We are never going to be able to match the money coming from the utilities and their allies.  But what we do have is tens of thousands of happy solar owners all across the state.  If we can organize even a fraction of them, we will be able to speak directly to policy makers and let them know that the value of installed solar power systems must be protected.  That is a fight that we need to take on, and the Solar Rights Alliance (along with our wonderful trade association, CALSSA) is key to winning that fight.

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12/18/15

  03:42:00 pm, by Laurel Hamilton   , 578 words  
Categories: All About Solar Power, Solar Tax Incentives, Ranting, Solar Policy

Early Christmas from Congress! Solar Tax Credit Extended!!!

xmasToday is a great day for solar! The uncertainty around the ITC (federal solar tax credit) is finally over and we can all rest assured that the solar industry will not fall off a cliff come December 31, 2016! 

You may have heard the big news about the bipartisan passing of the year-end budget deal to effectively not shut down the government for one more year. But you may have missed the news that they also passed a 1.1 trillion dollar omnibus spending bill including the extension of many tax credits. Guess which exciting tax credit was included?? That’s right, the solar ITC and other renewable energy tax credits were included in HR 2029. The spending bill is the result of a deal between party leaders. The unfortunate cost of the five-year extension (and other Democratic priorities) is the lifting of the 40-year-old oil export ban and a series of permanent tax cuts.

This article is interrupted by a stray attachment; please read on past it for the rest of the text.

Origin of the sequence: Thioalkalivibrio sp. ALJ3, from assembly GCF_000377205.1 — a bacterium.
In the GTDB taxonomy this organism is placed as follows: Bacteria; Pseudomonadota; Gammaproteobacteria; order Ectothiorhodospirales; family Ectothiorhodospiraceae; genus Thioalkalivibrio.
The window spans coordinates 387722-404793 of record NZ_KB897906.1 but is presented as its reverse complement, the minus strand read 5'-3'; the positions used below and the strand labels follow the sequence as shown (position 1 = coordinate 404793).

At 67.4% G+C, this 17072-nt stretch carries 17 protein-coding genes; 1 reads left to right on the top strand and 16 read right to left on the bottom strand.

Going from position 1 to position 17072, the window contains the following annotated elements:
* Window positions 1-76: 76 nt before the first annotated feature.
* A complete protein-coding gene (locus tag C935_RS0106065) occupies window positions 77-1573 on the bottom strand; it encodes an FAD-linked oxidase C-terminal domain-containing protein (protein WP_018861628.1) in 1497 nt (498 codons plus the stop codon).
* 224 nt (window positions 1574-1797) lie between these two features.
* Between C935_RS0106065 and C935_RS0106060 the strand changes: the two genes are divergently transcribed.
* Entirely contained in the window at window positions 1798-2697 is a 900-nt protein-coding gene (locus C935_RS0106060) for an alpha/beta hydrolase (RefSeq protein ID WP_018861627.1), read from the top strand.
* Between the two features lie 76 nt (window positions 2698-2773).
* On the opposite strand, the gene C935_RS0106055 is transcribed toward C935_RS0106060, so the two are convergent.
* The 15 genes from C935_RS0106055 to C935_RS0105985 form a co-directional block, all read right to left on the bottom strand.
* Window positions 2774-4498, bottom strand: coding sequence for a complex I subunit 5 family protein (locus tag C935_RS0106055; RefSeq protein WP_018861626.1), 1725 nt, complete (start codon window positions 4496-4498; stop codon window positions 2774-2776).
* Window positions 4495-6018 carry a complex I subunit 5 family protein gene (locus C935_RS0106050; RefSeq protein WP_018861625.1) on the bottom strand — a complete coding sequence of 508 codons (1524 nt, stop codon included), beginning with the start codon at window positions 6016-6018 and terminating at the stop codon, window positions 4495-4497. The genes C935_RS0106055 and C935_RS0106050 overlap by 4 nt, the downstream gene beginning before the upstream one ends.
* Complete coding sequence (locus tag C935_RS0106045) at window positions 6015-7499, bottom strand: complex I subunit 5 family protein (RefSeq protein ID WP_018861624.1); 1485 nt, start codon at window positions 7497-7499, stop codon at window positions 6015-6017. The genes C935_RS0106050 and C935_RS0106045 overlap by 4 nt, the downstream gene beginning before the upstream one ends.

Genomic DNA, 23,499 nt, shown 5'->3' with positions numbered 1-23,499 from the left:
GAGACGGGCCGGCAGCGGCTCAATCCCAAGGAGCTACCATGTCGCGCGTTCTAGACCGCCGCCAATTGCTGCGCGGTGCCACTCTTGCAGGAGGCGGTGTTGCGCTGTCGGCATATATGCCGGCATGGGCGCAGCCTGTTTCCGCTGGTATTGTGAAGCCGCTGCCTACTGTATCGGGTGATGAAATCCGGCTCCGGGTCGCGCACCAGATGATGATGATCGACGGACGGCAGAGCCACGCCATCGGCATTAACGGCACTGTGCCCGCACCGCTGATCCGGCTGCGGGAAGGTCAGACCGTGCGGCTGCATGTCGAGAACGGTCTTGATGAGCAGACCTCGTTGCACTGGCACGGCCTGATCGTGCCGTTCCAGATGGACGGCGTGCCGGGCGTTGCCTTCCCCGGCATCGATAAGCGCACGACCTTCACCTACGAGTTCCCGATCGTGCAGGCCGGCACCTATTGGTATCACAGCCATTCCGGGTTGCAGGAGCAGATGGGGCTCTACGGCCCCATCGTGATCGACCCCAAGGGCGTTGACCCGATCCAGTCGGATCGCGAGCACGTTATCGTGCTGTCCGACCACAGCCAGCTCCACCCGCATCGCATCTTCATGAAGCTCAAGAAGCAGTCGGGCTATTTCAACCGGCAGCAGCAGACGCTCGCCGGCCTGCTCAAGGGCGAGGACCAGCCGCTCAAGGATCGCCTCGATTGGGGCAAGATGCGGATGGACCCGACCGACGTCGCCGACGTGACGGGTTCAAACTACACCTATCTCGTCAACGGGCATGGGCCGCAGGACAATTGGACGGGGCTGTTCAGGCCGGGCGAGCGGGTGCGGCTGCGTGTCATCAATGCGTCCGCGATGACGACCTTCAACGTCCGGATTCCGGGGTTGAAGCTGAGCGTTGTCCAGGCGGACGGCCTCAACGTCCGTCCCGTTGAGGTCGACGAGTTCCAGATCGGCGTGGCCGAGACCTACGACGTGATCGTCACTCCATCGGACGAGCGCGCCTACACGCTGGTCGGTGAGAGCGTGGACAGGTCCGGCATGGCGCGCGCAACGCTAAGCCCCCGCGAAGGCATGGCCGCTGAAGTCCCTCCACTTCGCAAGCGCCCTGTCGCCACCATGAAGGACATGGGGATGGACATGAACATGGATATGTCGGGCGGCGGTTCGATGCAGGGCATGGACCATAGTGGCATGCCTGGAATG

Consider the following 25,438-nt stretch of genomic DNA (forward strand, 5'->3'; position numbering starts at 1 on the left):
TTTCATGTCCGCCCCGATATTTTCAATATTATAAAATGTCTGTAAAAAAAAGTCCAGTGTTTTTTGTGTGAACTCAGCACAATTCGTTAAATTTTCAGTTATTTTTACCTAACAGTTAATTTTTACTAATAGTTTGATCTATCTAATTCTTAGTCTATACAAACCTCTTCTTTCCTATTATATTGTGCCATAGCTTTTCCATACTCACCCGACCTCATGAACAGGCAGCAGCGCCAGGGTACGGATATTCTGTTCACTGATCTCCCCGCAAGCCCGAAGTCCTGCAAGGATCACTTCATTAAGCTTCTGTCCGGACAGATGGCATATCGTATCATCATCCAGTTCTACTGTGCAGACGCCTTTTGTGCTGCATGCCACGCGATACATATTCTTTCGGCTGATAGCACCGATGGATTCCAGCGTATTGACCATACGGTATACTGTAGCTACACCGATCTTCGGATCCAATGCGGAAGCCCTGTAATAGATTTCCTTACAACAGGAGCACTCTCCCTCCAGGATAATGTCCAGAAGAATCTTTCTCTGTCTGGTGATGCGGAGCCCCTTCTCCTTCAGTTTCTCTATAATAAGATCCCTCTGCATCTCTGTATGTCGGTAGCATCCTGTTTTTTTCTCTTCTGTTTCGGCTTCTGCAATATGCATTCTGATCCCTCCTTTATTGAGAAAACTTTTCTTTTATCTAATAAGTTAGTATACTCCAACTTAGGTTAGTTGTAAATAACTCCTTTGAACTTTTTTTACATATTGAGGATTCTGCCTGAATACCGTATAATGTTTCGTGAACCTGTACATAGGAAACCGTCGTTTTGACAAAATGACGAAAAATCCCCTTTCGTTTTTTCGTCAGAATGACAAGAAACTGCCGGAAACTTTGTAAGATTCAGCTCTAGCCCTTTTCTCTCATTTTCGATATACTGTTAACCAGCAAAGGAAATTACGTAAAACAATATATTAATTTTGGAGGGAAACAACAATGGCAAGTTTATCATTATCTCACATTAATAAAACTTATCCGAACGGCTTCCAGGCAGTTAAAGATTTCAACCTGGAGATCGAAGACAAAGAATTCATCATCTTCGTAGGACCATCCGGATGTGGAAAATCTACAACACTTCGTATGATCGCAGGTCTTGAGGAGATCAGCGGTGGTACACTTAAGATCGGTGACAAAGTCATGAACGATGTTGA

This morning HR 2029 passed the US House of Representatives (316-113) and the US Senate (65-33). This means that the Omnibus funding bill goes to the President for his final signature, which he has already agreed to do. This is a great day for the solar industry, living-wage American jobs, the growth of clean power and all the policy advocates out there fighting to extend the ITC. 

Here are the details regarding the new extension of the solar tax credit:

  • 3 year extension of the ITC at 30% extending until December 31, 2019
  • Step down to 26% in year ending December 31, 2020
  • Step down to 22% for year ending December 31, 2021 
  • Each year that a step down occurs has a start construction clause 
  • Continued 10% ITC for each year after…indefinitely?